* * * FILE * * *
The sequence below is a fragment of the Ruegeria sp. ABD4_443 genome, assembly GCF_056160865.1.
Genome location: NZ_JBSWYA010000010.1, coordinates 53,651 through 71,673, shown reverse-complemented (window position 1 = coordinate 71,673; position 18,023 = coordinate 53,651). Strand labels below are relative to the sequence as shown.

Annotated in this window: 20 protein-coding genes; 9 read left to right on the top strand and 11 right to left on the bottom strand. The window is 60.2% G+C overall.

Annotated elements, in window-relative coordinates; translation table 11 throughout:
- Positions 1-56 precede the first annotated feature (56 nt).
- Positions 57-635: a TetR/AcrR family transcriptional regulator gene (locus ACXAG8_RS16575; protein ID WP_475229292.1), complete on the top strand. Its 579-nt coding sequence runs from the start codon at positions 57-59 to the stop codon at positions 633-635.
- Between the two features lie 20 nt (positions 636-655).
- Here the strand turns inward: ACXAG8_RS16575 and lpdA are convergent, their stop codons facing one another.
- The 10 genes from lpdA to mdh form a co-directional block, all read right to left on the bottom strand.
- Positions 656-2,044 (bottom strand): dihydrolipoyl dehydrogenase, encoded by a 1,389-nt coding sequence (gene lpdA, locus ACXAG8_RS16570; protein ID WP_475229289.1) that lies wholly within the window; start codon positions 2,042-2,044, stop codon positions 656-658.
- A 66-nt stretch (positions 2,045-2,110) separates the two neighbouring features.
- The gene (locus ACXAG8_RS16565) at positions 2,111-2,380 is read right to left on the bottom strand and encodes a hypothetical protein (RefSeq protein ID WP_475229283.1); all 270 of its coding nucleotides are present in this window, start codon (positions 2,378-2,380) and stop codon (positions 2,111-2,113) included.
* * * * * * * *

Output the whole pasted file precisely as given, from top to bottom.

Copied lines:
The sequence below is a fragment of the Ruegeria sp. ABD4_443 genome, assembly GCF_056160865.1.
Genome location: NZ_JBSWYA010000010.1, coordinates 53,651 through 71,673, shown reverse-complemented (window position 1 = coordinate 71,673; position 18,023 = coordinate 53,651). Strand labels below are relative to the sequence as shown.

Annotated in this window: 20 protein-coding genes; 9 read left to right on the top strand and 11 right to left on the bottom strand. The window is 60.2% G+C overall.

Annotated elements, in window-relative coordinates; translation table 11 throughout:
- Positions 1-56 precede the first annotated feature (56 nt).
- Positions 57-635: a TetR/AcrR family transcriptional regulator gene (locus ACXAG8_RS16575; protein ID WP_475229292.1), complete on the top strand. Its 579-nt coding sequence runs from the start codon at positions 57-59 to the stop codon at positions 633-635.
- Between the two features lie 20 nt (positions 636-655).
- Here the strand turns inward: ACXAG8_RS16575 and lpdA are convergent, their stop codons facing one another.
- The 10 genes from lpdA to mdh form a co-directional block, all read right to left on the bottom strand.
- Positions 656-2,044 (bottom strand): dihydrolipoyl dehydrogenase, encoded by a 1,389-nt coding sequence (gene lpdA, locus ACXAG8_RS16570; protein ID WP_475229289.1) that lies wholly within the window; start codon positions 2,042-2,044, stop codon positions 656-658.
- A 66-nt stretch (positions 2,045-2,110) separates the two neighbouring features.
- The gene (locus ACXAG8_RS16565) at positions 2,111-2,380 is read right to left on the bottom strand and encodes a hypothetical protein (RefSeq protein ID WP_475229283.1); all 270 of its coding nucleotides are present in this window, start codon (positions 2,378-2,380) and stop codon (positions 2,111-2,113) included.